Racial and Ethnic Differences in Preterm Delivery Among Low-Risk Women
Whitehead, N., & Helms, K. (2010). Racial and Ethnic Differences in Preterm Delivery Among Low-Risk Women. Ethnicity and Disease, 20(3), 261-266.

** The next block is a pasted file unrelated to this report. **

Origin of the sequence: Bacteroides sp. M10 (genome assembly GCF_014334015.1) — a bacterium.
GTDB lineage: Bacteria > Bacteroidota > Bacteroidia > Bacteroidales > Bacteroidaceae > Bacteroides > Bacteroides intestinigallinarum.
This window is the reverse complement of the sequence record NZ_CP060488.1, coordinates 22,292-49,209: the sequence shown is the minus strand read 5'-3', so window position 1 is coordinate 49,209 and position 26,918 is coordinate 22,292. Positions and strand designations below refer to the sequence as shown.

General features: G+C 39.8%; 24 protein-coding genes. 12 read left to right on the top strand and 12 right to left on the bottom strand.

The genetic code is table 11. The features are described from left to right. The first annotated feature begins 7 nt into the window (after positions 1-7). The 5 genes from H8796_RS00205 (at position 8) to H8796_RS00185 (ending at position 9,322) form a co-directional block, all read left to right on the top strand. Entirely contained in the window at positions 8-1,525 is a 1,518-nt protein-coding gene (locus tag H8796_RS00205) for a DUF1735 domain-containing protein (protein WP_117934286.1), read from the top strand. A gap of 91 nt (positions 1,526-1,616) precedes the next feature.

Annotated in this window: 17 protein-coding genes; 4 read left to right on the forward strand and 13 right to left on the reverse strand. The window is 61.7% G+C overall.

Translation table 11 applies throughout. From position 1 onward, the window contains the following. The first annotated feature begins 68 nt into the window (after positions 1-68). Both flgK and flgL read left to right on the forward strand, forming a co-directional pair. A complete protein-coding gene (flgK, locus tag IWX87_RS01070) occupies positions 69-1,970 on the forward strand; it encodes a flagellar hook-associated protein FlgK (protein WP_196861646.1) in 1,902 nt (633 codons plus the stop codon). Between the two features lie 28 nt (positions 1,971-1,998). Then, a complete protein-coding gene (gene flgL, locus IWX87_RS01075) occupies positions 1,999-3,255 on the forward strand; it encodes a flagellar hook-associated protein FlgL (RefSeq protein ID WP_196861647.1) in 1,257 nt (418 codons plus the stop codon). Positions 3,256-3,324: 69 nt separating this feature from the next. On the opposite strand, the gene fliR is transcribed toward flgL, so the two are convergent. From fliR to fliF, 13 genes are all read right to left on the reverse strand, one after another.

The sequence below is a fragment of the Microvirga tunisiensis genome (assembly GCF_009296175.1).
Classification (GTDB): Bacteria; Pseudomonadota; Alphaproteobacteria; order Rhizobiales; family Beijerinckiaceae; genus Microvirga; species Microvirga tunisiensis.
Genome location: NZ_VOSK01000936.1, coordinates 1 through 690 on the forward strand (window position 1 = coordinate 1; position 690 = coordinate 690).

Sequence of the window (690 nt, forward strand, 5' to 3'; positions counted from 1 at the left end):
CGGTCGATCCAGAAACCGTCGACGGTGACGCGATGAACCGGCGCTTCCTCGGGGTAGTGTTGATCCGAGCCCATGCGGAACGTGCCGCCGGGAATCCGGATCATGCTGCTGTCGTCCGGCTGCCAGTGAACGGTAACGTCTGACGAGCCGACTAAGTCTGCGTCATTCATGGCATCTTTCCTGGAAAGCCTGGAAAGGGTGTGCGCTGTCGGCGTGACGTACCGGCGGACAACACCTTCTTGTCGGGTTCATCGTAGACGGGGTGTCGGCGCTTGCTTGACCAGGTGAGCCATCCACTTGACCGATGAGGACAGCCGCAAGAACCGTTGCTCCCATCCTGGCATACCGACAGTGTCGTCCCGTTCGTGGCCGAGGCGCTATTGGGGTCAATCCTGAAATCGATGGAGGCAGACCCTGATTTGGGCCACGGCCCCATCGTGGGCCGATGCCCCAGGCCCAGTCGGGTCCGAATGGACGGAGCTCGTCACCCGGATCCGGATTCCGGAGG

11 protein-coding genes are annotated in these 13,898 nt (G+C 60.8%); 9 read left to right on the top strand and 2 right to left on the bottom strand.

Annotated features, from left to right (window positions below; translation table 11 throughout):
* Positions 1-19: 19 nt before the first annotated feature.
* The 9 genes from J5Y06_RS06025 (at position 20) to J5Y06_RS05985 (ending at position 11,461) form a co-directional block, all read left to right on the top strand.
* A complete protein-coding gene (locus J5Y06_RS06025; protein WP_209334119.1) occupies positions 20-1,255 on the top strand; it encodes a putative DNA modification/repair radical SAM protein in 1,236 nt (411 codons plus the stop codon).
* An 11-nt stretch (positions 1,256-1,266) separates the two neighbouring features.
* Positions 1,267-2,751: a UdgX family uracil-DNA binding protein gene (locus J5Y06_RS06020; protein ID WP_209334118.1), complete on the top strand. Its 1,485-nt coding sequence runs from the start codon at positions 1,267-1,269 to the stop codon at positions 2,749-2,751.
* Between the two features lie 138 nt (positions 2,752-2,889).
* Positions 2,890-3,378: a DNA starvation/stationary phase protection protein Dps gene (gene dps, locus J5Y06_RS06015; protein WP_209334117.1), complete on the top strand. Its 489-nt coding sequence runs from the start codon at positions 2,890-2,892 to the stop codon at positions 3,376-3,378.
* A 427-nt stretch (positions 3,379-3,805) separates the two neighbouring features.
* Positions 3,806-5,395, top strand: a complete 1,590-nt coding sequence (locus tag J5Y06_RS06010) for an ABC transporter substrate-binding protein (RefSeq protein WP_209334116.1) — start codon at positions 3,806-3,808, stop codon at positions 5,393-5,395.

Background: Preterm delivery is the leading cause of infant mortality in the United States. The risk of preterm delivery and the prevalence of factors associated with preterm delivery differ by racial and ethnic groups. Objective: To examine racial and ethnic differences in preterm delivery among women without the common risk factors for preterm delivery. Methods: We used data from the Pregnancy Risk Assessment Monitoring System (PRAMS) for singleton births occurring in selected US states between 1988 and 2002. PRAMS is a cross-sectional study of state residents who delivered a live birth within the state. We defined risk status using maternal age, education, marital status at delivery, parity, inter-pregnancy interval, tobacco or alcohol use, source and amount of income, and pre-pregnancy body mass index. Results: Only 9.6% (18,815) of women were low risk. Between 2.4% (Native Americans) and 12.4% (Asian-Pacific Islanders) were low risk. Low-risk women were 29.0% (95% CI: 23.0%, 34.0%) less likely to deliver preterm than non-low-risk women. Among low-risk women, African American women had more preterm births than White women (PR: 1.3, 95% CI: 1.0, 1.6), but only among multiparous women whose most recent prior birth was neither low birth weight nor preterm. Conclusions: Traditional risk factors explain about half of the excess prevalence of preterm births among African Americans and explain all of the excess among other racial and ethnic groups. The remaining excess among African American appears to be due to risk factors among multiparous women that occur between pregnancies. (Ethn Dis. 2010;20:261-266)